That's how I met fellow Tweeter and nutrition science writer David Despain. David Krumlauf, chief technologist for a private foundation in Chicago, and I met similarly: We were at the same conference, both live-tweeting, and a few rows ahead of me, I saw my website come up on his laptop--so I tweeted about it, and he identified himself in a return tweet. (We both still tell that story, too.) They've both become regular sources for me.
Don't get me wrong: I have wonderful friends who've made the transition to Twitter with me, and on it, we're deepening those relationships just fine. But skeptics wonder at arm's length about sharing your insights on Twitter with "just anybody" and that no real connection gets made between strangers. I say that some of my most fruitful contributors, clients and collaborators have started out as strangers I met on Twitter. So, in addition to the two Davids, here are a few of my recommended follows, all people I might not otherwise have met but for Twitter. Many of us have sought one another out in person (and I'd love to meet the rest). Herewith, a small sampler for #followfriday, the day on which we on Twitter recommend others to follow:
- Emily Culbertson: Emily and I have plenty in common--we're both alumni of the Robert Wood Johnson Foundation, albeit a decade or so apart, but I met her on Twitter. I value what she shares from a web planner's perspective, and I love the questions she asks me about public speaking issues. When Emily asks, I usually wind up blogging, which means she's a great thinker about content. And then there's the recipe-sharing. We've met in real life, and it's as if we're just continuing a great conversation.
- Joe Bonner: A university communications director, Joe's a client who engaged me from our connection on Twitter; we didn't meet till I showed up to work. He's one of the best curators on the topics that matter most to me--communications and social media, plus music and food--and one who takes in 100 times more information than he's sharing. We discovered that we've attended the same conference for years, but didn't meet until Twitter. I can only imagine what I was missing.
- Tim Windsor: A smart digital strategist at Johns Hopkins University, Tim won me over utterly and completely when he appended "Beavis wept" and re-tweeted this from @BreakingNews: "US def. sec. calls Guantanamo "taint" on US reputation." He crafts a good, laugh-out-loud tweet, and takes particular care with them. Do put your coffee down before reading, just in case.
- Concrete Thinker: Just the handle alone stands out. This is Patricia Flesher, who tweets for the Portland Cement Association deftly, focusing on sustainability and consumer information, but with enough reality that you can tell there's a real person doing it. She's a great example for associations, industries and other organizations that need an "official" presence on Twitter, and I use her as such with my clients and in my presentations.
- Sarah Milstein: Esteemed company here: She's an early user of Twitter; co-author of The Twitter Book; and co-chair of the Web 2.0 Expo. More important to me: Sarah is another one whose out-loud queries on Twitter wind up feeding content for The Eloquent Woman blog, in particular. Sarah confronts tough questions--she's an astonishing thinker--and when I write about the topics she suggests, the posts attract a wide audience. We've also met in person, and one of these days, I expect, we will compare shoe collections.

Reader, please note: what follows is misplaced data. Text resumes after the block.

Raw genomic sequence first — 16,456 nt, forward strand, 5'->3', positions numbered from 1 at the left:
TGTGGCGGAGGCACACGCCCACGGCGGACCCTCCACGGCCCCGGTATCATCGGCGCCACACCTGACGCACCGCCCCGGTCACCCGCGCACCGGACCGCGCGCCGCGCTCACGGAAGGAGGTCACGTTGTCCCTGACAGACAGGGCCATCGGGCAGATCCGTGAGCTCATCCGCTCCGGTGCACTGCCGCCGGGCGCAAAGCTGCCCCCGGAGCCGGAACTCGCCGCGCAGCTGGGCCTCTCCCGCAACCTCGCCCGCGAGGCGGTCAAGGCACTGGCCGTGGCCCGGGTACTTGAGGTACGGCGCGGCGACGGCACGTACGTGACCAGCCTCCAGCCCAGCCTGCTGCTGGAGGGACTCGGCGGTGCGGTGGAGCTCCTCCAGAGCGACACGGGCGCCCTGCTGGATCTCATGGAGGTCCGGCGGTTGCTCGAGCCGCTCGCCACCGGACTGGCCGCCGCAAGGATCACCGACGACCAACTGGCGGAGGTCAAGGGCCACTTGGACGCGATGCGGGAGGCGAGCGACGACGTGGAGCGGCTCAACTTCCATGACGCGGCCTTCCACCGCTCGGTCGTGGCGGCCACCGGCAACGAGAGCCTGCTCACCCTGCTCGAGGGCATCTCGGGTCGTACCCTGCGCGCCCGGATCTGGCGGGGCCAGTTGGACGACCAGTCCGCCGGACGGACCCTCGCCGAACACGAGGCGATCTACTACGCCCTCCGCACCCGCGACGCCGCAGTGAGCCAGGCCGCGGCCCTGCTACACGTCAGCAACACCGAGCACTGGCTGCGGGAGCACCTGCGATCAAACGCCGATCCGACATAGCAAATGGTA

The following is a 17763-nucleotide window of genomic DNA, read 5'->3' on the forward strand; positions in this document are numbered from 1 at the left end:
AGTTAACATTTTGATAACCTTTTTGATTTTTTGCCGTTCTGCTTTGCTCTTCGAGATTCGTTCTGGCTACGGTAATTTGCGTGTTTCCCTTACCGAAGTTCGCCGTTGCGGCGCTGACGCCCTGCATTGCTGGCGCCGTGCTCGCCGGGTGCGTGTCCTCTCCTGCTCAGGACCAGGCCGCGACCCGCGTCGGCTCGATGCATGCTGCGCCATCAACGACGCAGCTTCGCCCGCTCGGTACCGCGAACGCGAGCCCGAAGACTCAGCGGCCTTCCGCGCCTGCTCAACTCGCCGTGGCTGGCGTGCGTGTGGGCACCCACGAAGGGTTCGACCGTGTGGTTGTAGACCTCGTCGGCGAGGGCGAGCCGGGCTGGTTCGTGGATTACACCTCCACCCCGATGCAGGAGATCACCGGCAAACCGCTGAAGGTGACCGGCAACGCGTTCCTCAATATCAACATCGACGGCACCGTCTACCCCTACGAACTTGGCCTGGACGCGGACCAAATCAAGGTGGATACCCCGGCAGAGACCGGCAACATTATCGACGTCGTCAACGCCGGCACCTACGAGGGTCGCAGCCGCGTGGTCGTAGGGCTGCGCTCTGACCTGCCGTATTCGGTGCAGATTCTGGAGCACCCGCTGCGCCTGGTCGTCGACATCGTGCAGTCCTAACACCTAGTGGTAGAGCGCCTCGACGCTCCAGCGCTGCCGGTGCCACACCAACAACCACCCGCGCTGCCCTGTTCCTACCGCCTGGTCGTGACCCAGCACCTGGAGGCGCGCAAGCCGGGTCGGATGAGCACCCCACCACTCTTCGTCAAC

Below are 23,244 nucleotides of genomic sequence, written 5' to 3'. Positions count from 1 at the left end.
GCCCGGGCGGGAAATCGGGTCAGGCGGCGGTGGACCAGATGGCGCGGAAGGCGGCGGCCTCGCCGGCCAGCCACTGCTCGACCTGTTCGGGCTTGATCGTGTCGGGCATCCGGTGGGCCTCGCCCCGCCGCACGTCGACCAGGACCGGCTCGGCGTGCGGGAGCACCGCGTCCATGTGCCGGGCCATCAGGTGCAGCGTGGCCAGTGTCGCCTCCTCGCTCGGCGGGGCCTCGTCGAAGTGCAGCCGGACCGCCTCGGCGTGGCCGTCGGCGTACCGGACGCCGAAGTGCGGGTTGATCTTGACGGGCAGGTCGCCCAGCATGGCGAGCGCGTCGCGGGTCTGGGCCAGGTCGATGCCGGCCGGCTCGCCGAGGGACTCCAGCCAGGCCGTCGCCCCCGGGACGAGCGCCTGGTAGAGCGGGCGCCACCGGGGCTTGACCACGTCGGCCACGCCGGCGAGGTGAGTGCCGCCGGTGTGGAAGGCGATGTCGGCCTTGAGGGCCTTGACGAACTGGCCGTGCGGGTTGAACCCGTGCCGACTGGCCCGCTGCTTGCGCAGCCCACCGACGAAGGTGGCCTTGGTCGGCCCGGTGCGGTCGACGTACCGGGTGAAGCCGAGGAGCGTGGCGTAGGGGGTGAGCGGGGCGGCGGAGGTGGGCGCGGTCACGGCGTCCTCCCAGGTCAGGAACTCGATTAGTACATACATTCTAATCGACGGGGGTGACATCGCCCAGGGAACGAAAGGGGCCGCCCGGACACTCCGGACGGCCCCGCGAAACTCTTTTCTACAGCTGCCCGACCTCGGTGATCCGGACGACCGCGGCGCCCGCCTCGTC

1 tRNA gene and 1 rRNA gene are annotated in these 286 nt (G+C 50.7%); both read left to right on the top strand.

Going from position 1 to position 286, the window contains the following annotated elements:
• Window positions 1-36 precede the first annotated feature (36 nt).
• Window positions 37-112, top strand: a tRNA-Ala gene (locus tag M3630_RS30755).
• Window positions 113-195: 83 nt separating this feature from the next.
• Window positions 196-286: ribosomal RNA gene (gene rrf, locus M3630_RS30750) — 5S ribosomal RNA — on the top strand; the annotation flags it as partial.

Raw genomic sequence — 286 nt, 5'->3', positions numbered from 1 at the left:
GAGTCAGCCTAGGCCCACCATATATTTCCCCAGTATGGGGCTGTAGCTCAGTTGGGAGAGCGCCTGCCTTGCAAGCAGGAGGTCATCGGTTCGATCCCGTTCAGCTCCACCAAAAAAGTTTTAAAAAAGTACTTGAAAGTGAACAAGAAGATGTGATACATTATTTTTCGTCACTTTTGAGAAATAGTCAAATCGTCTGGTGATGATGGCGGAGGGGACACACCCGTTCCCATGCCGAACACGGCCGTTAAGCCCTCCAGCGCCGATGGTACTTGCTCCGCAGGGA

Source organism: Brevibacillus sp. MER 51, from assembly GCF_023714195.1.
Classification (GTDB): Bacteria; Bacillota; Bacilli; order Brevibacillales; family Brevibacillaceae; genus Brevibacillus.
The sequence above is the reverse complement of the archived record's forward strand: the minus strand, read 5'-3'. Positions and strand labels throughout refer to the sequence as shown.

- StephanieMcAuliffe: Stephanie directs program effectiveness for the Packard Foundation, and proffers a stream that's useful, cheerful, and thoughtful. A great networker and thinker who takes a lot in. We haven't met, but I'd love to give her lunch and hear more in person; you will feel the same way about her Twitter stream. She possesses a strong vision for what foundations can do to be more effective, and is sharing that online.
- Bill Romanos: I've spent a career communicating science, but you just can't beat Bill, a corporate attorney and super-Tweeter with broad interests that happen to include most of science (and much more). While many are wringing their hands about how to engage public audiences about science, Bill--not a scientist, just a fan--quietly built a following in the tens of thousands by sharing good information that comes across his path. A Renaissance tweeter I read every day.
- Olivia Mitchell: A fellow speaker and presentation coach, Olivia lives half a world away in New Zealand. I found her first-rate blog first and her Twitter account shortly thereafter, and she is a smart observer of the ways in which it's changing public speaking. I had the pleasure of hosting Olivia and her partner on their swing through Washington this spring, and liked her just as I thought I would. Speakers, she's a worthy follow with information you can trust.
- Katie Parla: Katie's a food blogger who spends most of her time in Rome, but has chronicled good eating in London (used it on my most recent trip), Turkey, New York and more. No one can make me hungry like Katie Parla, and I'd hire her to take me around Rome anytime. She's a great read and generous tweeter, but do watch out: Her own tastes are adventuresome. You'll learn a lot, you'll salivate, then you'll go off and cook something. I nearly always do.
I have a new page on Facebook for don't get caught--and will be starting discussions and floating ideas there before they appear on this blog. Check it out and join the community!